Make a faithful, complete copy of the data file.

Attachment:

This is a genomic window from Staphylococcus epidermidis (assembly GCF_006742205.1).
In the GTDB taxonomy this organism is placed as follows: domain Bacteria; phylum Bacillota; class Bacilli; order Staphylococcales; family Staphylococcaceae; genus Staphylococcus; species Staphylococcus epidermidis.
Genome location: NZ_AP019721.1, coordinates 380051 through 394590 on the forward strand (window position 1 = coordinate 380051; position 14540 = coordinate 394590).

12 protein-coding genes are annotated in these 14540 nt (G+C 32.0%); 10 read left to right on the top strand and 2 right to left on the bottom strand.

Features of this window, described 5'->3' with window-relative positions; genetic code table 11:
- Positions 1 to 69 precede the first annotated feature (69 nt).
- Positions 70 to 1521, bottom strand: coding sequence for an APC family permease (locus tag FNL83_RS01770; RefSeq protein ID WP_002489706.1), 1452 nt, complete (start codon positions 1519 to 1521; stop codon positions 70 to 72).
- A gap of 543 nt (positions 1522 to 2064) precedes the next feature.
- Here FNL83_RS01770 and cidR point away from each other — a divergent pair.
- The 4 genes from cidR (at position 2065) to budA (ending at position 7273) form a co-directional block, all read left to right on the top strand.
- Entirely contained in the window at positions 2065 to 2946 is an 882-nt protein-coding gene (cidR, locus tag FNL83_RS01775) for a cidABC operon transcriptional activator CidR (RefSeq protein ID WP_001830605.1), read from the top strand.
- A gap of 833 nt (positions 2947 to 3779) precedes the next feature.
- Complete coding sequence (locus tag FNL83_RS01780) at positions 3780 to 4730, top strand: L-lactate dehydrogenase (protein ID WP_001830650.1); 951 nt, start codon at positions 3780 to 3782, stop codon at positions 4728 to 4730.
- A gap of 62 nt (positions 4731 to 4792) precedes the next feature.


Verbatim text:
This is a genomic window from Staphylococcus epidermidis (assembly GCF_006742205.1).
In the GTDB taxonomy this organism is placed as follows: domain Bacteria; phylum Bacillota; class Bacilli; order Staphylococcales; family Staphylococcaceae; genus Staphylococcus; species Staphylococcus epidermidis.
Genome location: NZ_AP019721.1, coordinates 380051 through 394590 on the forward strand (window position 1 = coordinate 380051; position 14540 = coordinate 394590).

12 protein-coding genes are annotated in these 14540 nt (G+C 32.0%); 10 read left to right on the top strand and 2 right to left on the bottom strand.

Features of this window, described 5'->3' with window-relative positions; genetic code table 11:
- Positions 1 to 69 precede the first annotated feature (69 nt).
- Positions 70 to 1521, bottom strand: coding sequence for an APC family permease (locus tag FNL83_RS01770; RefSeq protein ID WP_002489706.1), 1452 nt, complete (start codon positions 1519 to 1521; stop codon positions 70 to 72).
- A gap of 543 nt (positions 1522 to 2064) precedes the next feature.
- Here FNL83_RS01770 and cidR point away from each other — a divergent pair.
- The 4 genes from cidR (at position 2065) to budA (ending at position 7273) form a co-directional block, all read left to right on the top strand.
- Entirely contained in the window at positions 2065 to 2946 is an 882-nt protein-coding gene (cidR, locus tag FNL83_RS01775) for a cidABC operon transcriptional activator CidR (RefSeq protein ID WP_001830605.1), read from the top strand.
- A gap of 833 nt (positions 2947 to 3779) precedes the next feature.
- Complete coding sequence (locus tag FNL83_RS01780) at positions 3780 to 4730, top strand: L-lactate dehydrogenase (protein ID WP_001830650.1); 951 nt, start codon at positions 3780 to 3782, stop codon at positions 4728 to 4730.
- A gap of 62 nt (positions 4731 to 4792) precedes the next feature.